My wife left me. Well, actually, she wasn’t my wife. And, actually, we helped her leave. I’m talking about my babysitter, my nanny, my Girl Friday, my mother’s helper, my when-I’m-on-the-road, Chief Cook and Bottle Washer. My stand-in chauffeur, chaperone and referee. My sitter, we’ll call her “Hanna,” did so much for me, she was kinda like my wife.
We knew this day would come and I personally approached it with both fear and a sense of relief. Fear because I wondered how I would survive without her. Relief because the enormous weekly payments would finally cease. And you’d think we were paying her a Warren Buffet-sized salary, based on the big plans everyone has for this newfound income windfall. As my husband put it yesterday, when one of my boys suggested a new video game account on top of our already established plans to finally get cable TV and some patio furniture, “Let’s stop counting the Hanna chickens before they’ve hatched.”
Hanna didn’t live with us, which is part of why I eschewed referring to her as our “nanny” and preferred to refer to her as our babysitter. “Nanny” just sounded too, too, I don’t know, not us. Even though nanny is what she was. Hanna started her new job on Monday, the same day I left for work. And when I leave for work, it’s not like I’m driving out to Schaumburg. I depart the continent. My kids are all teenagers now, and we probably didn’t need to keep her around as long as we did, but we wanted to create some stability while my daughter transitioned to her new life in the United States and I loved having the help around the house. As luck would have it, on Tuesday, one of my sons got sick. Go to the doctor sick. This isn’t something we would have ever delegated to the babysitter, but it always seems to occur when either my husband or I are away, leaving the other to handle it more or less alone.
Could the Universe have conspired more completely to drive a guilt-stake through this mother’s heart? My husband dropped everything at work and raced home. Of course my son’s symptoms—fever, chills, headache, aches and pains—matched the criteria for that brain-eating amoeba thing, and since he’d been tubing on a Michigan lake the previous weekend, that is of course where both their over-developed internet-fed brains went. My husband says the doctor didn’t even crack a smile when he suggested it. And no, an amoeba is not eating either of their brains. My son is fine today.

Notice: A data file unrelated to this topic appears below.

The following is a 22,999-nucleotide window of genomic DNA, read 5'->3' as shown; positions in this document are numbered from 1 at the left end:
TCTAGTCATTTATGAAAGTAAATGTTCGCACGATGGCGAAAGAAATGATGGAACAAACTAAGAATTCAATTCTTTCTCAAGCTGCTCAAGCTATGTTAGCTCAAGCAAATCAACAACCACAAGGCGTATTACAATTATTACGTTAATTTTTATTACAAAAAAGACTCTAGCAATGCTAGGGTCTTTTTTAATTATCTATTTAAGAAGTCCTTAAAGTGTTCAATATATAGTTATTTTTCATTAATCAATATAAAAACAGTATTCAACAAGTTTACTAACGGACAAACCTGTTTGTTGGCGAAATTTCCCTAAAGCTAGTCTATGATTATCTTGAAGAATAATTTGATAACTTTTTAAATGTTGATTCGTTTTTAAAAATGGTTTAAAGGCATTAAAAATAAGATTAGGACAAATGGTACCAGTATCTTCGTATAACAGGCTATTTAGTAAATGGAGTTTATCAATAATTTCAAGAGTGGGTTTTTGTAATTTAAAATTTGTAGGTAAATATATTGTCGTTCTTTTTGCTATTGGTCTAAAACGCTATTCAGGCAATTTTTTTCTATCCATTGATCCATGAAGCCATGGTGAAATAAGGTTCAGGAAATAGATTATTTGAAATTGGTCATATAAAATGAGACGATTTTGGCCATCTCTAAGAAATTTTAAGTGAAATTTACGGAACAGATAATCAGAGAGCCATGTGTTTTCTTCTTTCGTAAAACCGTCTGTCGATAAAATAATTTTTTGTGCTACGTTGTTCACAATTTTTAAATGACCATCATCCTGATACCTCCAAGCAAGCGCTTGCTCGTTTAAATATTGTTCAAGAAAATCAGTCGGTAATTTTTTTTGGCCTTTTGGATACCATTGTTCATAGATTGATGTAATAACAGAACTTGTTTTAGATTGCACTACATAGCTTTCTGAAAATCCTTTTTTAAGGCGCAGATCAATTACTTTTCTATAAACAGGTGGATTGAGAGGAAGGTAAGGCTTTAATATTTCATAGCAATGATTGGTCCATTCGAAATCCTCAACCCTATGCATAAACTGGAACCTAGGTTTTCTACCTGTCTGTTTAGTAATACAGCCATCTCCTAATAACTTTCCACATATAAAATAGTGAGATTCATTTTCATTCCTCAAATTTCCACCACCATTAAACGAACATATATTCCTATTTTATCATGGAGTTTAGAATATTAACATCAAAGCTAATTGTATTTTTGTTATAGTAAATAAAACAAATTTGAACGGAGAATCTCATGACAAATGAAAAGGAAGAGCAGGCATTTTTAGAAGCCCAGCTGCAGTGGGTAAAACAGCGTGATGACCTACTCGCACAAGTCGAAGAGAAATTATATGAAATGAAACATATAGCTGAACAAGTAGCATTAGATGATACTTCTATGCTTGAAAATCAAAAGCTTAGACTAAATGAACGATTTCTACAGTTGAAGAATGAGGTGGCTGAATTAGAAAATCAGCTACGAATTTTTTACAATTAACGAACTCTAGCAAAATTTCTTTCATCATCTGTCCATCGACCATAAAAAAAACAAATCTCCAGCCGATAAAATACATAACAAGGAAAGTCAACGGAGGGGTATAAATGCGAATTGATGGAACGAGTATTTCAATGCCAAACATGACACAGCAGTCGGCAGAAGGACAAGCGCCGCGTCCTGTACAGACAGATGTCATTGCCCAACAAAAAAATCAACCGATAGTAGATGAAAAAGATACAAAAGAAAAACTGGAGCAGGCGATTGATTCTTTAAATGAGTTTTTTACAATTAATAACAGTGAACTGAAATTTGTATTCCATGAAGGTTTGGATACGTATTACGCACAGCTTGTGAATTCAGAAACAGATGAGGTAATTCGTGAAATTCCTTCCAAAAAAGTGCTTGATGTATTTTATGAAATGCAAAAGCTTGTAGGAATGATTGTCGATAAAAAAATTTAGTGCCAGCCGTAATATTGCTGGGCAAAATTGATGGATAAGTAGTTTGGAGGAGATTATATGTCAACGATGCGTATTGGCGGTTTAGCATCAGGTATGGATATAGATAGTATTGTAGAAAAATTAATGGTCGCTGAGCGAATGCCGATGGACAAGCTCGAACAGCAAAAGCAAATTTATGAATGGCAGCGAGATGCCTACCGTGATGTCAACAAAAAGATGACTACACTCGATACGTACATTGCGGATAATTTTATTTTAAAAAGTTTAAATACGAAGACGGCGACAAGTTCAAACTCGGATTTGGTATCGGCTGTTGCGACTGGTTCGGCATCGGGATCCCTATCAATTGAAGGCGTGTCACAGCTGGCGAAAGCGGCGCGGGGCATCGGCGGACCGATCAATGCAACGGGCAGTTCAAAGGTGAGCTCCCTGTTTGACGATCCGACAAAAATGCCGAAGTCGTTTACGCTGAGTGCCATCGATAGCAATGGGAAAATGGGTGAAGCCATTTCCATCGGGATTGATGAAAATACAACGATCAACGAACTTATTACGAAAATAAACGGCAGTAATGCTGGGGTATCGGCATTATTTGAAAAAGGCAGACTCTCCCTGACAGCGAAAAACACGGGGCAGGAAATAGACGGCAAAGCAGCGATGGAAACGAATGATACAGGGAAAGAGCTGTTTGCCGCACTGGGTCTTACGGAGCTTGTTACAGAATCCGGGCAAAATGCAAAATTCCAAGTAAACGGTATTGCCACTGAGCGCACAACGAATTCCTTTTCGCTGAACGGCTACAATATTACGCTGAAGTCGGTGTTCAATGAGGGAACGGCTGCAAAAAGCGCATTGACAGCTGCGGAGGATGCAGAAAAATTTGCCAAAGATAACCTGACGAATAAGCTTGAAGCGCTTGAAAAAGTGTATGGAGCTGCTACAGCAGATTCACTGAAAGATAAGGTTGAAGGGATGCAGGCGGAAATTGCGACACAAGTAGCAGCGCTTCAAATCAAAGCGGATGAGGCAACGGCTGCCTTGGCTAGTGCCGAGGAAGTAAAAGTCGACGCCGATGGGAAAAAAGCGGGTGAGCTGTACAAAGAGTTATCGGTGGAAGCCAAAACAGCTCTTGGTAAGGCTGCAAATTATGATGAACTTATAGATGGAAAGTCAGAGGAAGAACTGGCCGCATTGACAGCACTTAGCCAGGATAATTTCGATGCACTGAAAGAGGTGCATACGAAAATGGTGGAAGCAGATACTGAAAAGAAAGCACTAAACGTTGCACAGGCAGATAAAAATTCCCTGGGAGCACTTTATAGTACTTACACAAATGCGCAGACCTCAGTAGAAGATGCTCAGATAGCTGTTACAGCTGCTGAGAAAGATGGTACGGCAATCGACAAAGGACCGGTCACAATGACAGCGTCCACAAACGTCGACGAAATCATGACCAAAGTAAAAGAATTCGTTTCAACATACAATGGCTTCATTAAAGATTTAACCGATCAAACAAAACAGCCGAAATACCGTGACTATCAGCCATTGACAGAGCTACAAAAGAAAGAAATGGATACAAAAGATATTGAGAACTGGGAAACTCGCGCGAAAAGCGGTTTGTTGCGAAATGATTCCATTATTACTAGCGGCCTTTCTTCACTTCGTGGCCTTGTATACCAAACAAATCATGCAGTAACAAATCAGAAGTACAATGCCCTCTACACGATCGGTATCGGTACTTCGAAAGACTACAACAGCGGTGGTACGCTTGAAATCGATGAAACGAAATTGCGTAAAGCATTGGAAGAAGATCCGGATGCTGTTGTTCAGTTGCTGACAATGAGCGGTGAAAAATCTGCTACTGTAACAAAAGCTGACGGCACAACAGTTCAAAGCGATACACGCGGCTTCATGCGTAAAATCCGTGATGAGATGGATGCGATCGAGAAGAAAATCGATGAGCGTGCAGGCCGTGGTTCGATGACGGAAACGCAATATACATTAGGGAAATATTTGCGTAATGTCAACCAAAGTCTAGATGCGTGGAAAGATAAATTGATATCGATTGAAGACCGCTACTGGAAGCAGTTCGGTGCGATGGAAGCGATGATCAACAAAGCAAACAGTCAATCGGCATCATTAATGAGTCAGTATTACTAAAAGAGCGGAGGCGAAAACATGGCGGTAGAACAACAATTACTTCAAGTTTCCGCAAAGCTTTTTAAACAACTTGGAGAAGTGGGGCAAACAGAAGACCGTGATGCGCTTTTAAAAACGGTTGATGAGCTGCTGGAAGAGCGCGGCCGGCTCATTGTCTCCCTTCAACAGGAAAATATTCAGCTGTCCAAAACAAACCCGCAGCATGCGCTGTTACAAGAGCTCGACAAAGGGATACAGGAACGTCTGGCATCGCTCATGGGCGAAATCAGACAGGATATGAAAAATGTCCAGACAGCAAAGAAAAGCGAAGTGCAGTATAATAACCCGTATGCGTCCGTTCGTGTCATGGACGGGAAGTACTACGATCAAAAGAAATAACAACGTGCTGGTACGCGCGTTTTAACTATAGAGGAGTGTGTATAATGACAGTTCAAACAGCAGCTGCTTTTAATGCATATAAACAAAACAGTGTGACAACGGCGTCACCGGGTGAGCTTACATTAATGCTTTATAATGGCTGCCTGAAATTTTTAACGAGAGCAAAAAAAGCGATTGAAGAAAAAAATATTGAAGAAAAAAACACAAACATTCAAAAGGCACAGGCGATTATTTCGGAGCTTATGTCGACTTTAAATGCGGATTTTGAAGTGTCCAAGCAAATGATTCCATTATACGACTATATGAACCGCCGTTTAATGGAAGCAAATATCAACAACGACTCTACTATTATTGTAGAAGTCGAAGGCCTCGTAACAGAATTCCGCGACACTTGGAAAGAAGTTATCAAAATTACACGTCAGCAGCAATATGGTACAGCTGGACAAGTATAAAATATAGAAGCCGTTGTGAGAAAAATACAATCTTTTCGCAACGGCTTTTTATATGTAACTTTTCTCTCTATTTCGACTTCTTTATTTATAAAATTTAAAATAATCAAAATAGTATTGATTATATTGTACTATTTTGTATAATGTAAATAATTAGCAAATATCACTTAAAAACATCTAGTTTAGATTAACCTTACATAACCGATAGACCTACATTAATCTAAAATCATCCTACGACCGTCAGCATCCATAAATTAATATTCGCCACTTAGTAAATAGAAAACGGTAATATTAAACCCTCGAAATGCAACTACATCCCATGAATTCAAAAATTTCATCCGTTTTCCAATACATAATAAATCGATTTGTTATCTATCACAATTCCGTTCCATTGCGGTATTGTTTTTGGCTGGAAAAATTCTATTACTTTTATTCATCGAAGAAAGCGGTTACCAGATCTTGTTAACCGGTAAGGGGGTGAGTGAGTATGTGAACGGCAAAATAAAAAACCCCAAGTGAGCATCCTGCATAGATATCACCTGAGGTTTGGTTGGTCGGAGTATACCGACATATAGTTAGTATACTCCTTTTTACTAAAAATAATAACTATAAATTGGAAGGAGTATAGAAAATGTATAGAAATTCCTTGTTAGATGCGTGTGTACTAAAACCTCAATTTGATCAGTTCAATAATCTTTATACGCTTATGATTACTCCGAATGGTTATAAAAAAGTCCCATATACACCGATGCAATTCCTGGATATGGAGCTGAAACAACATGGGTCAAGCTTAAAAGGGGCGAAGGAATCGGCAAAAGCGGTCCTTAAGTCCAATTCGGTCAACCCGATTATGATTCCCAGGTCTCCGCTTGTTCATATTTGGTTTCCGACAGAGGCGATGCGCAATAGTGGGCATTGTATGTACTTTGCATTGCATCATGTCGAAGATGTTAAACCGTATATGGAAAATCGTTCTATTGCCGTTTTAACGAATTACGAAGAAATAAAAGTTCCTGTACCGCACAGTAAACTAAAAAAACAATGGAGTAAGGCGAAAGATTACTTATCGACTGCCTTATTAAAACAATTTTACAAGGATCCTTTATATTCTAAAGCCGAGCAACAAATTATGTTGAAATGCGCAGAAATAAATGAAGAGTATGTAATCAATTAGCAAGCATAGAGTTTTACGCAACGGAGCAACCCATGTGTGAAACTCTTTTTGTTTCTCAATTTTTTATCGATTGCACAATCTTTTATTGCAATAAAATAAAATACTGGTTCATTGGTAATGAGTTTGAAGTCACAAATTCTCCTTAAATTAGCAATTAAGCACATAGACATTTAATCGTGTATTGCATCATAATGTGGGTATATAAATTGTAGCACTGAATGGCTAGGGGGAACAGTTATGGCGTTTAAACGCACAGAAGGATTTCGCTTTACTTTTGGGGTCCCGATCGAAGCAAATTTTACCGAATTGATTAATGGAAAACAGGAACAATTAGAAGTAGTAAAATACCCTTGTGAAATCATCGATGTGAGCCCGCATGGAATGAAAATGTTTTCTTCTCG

When I arrived home yesterday, the house was still standing after my teens (and the husband) had spent two full days unsupervised. The kitchen counters were more than their usual train wreck and the cats had thoughtfully left big hair tumbleweeds in the hall. A basket of laundry was a work in progress on the kitchen table, along with a lot of bread crumbs and a day-old newspaper.
People often ask me what my secret is; how do I find the time to raise kids and work and write on the side? My secret was always Hanna. As for my new life, post-Hanna, we’ll have to see how it goes, now that my “secret” is out. I think my world will be a whole lot messier, with more dust and a hell of a lot more Post-It notes. And even though it’s fun to count those “Hanna chickens”, all that money we spent was, in retrospect, a small price to pay for me to have a happy work-life balance, for me to not come home and be completely overwhelmed. Thank you, Hanna, for all your years of hard work for this family. I will be forever grateful, because for a long while there I had a “wife” and it allowed me to have a life.